Hair Loss Disorders
Hair loss is experienced in approximately 80 percent of men and nearly 50 percent of women. However, while pattern baldness is a common, though not entirely welcome, phenomenon, there are certain situations where hair loss is more dramatic and sudden, occurring not only on the head but all over the body. This condition is known as alopecia areata.
IDI offers an assortment of solutions for patients experiencing hair loss caused by a variety of factors. If you are experiencing sudden hair loss, please don’t hesitate to contact the Team At IDI for a consultation.
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What is Alopecia?
Alopecia areata is an autoimmune condition that causes hair loss. While hair loss might be predominantly from the scalp, it can occur all over the body. It generally produces a patchy form of hair loss distinctly different from pattern baldness. It often appears randomly.
These issues are believed to be triggered by an autoimmune condition wherein the body attacks the hair follicles. Alopecia is most often seen in people with a family history of the disorder, who have asthma, or who have received cancer treatment using certain immunotherapy drugs.
There are several alopecia areata subcategories. They include
- Alopecia totalis: This typically starts as alopecia areata, but the bald patches across the scalp spread, leading to complete or near-complete baldness
- Alopecia universalis: The most advanced state of alopecia – near-total or total hair loss all over the body.
- Diffuse alopecia areata: The presentation of this condition differs from alopecia areata in that the hair loss is dispersed evenly across the scalp, so it is more challenging to diagnose. There are no bald patches.
- Involutional alopecia: A natural condition in which the hair gradually thins with age. More hair follicles go into the resting phase, and the remaining hairs become shorter and fewer in number.
- Trichotillomania: Seen most frequently in children, this is a psychological disorder in which a person pulls out one’s own hair.
- Telogen effluvium: A temporary hair thinning over the scalp that occurs because of changes in the growth cycle of hair. A large number of hairs enter the resting phase at the same time, causing hair shedding and subsequent thinning.
Causes of Hair Loss
Doctors don’t know why certain hair follicles are programmed to have a shorter growth period than others. However, several factors may influence hair loss:
- Hormones, such as abnormal levels of androgens (male hormones normally produced by both men and women).
- Genes,from both male and female parents, influence a person’s predisposition to male or female pattern baldness.
- Stress, illness, and childbirth can cause temporary hair loss. Ringworm caused by a fungal infection can also cause hair loss.
- Drugs, including chemotherapy drugs used in cancer treatment, blood thinners, beta-adrenergic blockers used to control blood pressure, and birth control pills, can cause temporary hair loss.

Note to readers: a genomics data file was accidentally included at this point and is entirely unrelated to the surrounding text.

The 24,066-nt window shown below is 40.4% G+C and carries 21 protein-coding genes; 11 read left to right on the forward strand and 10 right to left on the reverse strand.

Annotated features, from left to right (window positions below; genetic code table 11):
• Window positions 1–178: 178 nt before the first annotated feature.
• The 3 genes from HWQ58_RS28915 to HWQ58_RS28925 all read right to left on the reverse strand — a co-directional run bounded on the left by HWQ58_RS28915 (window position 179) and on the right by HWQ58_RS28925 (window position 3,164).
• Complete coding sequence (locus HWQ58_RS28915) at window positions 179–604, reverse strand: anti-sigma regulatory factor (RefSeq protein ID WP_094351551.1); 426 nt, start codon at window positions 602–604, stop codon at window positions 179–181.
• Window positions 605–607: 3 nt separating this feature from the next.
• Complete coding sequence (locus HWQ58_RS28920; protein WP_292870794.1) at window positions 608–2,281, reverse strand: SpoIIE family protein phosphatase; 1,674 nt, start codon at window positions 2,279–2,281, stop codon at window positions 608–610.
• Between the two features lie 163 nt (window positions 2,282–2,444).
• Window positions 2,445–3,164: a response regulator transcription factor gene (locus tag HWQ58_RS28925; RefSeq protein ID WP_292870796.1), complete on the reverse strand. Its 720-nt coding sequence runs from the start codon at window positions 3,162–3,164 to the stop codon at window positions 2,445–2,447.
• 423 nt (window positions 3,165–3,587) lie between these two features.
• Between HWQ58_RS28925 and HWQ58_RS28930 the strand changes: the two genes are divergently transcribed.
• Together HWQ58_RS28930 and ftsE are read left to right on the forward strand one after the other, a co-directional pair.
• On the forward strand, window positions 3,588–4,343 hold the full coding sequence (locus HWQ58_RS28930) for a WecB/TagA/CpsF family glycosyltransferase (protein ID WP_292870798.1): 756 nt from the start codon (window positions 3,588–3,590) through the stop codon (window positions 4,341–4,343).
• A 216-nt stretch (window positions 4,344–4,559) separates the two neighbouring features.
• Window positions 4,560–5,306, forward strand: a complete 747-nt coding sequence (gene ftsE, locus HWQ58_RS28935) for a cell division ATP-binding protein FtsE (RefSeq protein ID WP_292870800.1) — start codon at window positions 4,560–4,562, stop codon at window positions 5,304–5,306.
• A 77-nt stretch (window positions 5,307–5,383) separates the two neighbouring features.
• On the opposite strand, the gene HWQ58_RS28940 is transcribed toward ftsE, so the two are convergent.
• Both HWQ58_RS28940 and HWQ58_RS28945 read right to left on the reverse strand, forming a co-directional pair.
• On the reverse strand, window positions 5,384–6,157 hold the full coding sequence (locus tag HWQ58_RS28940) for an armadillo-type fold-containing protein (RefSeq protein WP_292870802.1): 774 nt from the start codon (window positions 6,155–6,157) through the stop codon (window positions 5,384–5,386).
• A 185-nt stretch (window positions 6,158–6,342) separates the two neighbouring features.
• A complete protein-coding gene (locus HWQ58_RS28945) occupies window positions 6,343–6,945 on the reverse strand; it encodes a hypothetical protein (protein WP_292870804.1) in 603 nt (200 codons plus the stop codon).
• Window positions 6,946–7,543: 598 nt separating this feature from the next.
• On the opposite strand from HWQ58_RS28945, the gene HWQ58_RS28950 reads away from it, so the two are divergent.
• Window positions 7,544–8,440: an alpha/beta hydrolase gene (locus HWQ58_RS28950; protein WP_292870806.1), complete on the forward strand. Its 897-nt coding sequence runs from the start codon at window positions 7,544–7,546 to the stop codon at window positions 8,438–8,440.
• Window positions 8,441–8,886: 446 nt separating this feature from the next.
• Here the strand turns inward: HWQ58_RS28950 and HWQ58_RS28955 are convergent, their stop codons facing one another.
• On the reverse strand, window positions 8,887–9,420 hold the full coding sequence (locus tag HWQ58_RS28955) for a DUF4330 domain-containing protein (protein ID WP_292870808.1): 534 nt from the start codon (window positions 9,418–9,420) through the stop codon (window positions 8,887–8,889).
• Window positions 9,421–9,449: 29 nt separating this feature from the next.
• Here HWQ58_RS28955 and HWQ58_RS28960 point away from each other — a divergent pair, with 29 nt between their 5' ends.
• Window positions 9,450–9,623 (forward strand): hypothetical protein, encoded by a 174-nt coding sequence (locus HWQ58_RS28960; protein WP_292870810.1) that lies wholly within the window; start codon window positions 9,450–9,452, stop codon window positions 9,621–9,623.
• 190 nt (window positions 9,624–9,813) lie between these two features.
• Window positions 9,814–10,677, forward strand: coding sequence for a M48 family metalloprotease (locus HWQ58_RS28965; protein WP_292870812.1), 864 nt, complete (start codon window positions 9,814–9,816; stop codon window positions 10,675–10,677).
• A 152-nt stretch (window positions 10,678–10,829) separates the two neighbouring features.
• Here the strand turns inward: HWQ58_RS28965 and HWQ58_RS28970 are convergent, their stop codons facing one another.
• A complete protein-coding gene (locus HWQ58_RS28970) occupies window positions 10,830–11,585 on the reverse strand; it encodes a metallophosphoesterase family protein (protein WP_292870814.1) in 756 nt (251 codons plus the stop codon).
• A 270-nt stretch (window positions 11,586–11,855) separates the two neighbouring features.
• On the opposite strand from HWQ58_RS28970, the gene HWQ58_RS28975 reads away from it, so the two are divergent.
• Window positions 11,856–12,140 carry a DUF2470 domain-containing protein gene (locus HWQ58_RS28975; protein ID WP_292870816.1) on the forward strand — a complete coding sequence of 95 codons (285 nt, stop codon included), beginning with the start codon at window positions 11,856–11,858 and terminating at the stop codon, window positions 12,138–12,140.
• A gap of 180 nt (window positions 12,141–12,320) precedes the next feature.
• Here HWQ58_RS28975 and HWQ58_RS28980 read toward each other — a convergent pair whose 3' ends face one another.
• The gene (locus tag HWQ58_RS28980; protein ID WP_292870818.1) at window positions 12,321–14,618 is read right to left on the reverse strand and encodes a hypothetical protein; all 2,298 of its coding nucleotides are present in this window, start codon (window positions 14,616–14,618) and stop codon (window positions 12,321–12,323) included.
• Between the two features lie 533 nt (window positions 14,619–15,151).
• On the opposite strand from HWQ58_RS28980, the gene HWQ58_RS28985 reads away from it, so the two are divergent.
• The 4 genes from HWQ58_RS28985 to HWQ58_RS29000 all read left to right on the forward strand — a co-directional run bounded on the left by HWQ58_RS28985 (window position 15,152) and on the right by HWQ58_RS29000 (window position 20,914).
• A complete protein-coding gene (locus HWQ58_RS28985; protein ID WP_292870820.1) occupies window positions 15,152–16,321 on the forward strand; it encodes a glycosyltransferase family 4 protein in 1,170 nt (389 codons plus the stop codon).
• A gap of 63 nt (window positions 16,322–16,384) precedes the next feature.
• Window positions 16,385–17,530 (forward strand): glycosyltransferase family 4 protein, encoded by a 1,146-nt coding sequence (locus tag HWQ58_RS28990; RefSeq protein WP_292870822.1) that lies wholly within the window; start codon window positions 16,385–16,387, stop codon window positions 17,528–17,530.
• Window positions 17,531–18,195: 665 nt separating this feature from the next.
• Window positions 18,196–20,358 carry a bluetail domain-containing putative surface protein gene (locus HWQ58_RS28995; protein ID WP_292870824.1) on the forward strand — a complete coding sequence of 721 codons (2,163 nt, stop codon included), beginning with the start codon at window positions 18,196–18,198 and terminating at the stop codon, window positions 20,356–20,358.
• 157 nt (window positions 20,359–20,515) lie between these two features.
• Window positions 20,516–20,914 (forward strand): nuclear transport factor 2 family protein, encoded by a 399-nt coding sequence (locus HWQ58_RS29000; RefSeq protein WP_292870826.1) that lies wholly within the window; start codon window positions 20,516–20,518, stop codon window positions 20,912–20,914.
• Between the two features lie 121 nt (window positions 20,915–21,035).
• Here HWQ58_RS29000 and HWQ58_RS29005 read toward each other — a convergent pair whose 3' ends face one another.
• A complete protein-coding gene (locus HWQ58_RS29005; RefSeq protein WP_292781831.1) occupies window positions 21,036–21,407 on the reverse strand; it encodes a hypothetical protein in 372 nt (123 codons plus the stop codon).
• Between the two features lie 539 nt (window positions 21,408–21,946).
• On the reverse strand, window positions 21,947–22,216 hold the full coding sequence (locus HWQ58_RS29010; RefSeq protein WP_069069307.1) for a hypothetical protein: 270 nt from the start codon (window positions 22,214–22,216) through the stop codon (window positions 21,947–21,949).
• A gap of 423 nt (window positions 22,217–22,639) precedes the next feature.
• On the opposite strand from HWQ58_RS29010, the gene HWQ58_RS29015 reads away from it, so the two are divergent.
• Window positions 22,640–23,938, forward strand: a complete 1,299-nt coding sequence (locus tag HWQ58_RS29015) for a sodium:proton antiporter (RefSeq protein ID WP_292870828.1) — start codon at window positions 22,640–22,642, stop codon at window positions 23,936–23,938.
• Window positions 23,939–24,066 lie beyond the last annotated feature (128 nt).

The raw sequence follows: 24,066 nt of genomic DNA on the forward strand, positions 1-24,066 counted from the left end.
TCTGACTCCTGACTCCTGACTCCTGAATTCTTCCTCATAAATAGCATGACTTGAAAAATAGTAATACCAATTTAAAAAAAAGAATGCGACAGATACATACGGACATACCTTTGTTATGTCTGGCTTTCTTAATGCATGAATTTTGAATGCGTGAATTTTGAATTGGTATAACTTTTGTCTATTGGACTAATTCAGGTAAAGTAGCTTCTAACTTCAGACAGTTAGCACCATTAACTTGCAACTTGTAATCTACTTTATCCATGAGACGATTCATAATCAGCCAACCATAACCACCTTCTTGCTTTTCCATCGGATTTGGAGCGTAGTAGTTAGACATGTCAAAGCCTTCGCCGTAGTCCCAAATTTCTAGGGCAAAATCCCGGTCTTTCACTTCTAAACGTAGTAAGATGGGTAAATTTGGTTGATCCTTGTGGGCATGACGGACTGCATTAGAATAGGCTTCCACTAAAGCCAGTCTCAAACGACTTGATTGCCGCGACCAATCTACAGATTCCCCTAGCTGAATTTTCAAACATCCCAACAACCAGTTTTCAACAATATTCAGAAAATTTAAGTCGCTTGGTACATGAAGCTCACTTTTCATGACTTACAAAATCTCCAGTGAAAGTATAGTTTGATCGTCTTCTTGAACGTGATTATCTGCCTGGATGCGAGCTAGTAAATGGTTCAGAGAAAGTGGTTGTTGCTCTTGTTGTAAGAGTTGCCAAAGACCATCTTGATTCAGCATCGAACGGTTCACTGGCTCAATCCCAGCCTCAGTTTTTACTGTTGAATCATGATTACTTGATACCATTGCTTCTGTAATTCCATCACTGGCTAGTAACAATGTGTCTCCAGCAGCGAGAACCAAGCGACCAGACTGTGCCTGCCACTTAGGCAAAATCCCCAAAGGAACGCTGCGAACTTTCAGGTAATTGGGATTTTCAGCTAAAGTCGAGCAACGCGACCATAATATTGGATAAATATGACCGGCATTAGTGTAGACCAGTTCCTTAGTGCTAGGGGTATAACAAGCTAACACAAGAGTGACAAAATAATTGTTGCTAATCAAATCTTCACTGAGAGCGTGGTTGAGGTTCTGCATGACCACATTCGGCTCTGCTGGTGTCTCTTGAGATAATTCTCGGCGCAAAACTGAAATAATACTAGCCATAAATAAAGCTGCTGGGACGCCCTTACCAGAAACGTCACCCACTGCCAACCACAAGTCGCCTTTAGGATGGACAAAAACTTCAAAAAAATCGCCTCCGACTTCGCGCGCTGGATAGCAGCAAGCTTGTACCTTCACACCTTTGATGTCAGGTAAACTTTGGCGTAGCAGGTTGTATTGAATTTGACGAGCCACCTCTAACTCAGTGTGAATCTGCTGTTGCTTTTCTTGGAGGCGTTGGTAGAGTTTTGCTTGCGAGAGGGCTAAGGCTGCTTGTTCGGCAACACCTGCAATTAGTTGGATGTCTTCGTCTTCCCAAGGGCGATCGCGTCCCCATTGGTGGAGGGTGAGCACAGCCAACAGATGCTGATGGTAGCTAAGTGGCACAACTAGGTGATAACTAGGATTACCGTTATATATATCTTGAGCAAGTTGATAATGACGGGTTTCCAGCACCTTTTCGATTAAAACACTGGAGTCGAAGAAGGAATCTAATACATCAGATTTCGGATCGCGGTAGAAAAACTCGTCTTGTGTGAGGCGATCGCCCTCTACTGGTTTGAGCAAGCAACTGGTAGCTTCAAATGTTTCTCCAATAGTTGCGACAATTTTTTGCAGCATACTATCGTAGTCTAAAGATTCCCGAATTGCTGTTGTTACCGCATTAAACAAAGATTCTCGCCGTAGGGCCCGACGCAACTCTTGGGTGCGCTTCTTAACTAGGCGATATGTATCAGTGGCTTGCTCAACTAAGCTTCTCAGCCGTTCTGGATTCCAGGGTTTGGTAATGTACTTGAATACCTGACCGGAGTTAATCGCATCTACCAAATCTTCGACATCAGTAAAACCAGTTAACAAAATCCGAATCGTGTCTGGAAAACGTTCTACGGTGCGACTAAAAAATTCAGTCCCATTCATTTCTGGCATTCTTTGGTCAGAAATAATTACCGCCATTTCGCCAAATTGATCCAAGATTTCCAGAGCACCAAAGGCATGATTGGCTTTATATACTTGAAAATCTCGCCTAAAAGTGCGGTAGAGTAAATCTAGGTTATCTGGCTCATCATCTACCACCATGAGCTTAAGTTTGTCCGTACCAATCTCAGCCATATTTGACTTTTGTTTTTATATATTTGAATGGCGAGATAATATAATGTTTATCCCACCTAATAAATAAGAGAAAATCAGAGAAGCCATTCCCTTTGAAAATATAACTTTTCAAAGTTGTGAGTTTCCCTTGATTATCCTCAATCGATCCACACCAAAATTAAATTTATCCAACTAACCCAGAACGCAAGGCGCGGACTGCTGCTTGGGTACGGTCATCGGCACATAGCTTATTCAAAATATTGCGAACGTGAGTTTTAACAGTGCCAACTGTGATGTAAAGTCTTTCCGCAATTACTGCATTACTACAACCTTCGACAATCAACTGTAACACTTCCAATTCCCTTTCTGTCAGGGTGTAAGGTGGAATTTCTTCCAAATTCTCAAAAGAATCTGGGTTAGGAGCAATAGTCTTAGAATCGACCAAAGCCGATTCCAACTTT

- Burns, injuries, and X-rays can cause temporary hair loss. In such cases, normal hair growth usually returns once the injury heals.
- Autoimmune disease may cause alopecia areata. In alopecia areata, the immune system revs up for unknown reasons and affects the hair follicles. In most people with alopecia areata, the hair grows back, although it may temporarily be very fine and possibly a lighter color before normal coloration and thickness return.
- Cosmetic procedures, such as shampooing too often, perms, bleaching, and dyeing hair, can contribute to overall hair thinning by making hair weak and brittle. Tight braiding, using rollers or hot curlers, and running hair picks through tight curls can also damage and break hair. However, these procedures don’t cause baldness. In most instances, hair grows back normally if the source of the problem is removed. Still, severe damage to the hair or scalp sometimes causes permanent bald patches.
Like other conditions, diagnosing hair loss involves a complete medical workup since numerous medical factors could contribute to the condition. You’ll likely discuss family history, medical history, activities, how you care for your hair, and eating habits. Moreover, you will likely undergo blood tests, hair sample analysis, and a scalp biopsy.
If you are diagnosed with alopecia areata, you will be given management strategies to help you regrow your hair. Several factors, including your age, overall health, and the severity of the condition, will determine the appropriate solutions.
Some effective treatments include:
- Prescription medications. These might be corticosteroids and Janus Kinase (JAK) enzyme inhibitors
- Topical immunotherapies. These involve the supervised application of topical treatments specifically to bald patches on the scalp.
If you’re experiencing sudden hair loss, the team at IDI can help you determine the likely causes, provide treatment solutions, and support you in managing your health and possibly reverse the condition. Please Book An Appointment today for a consultation.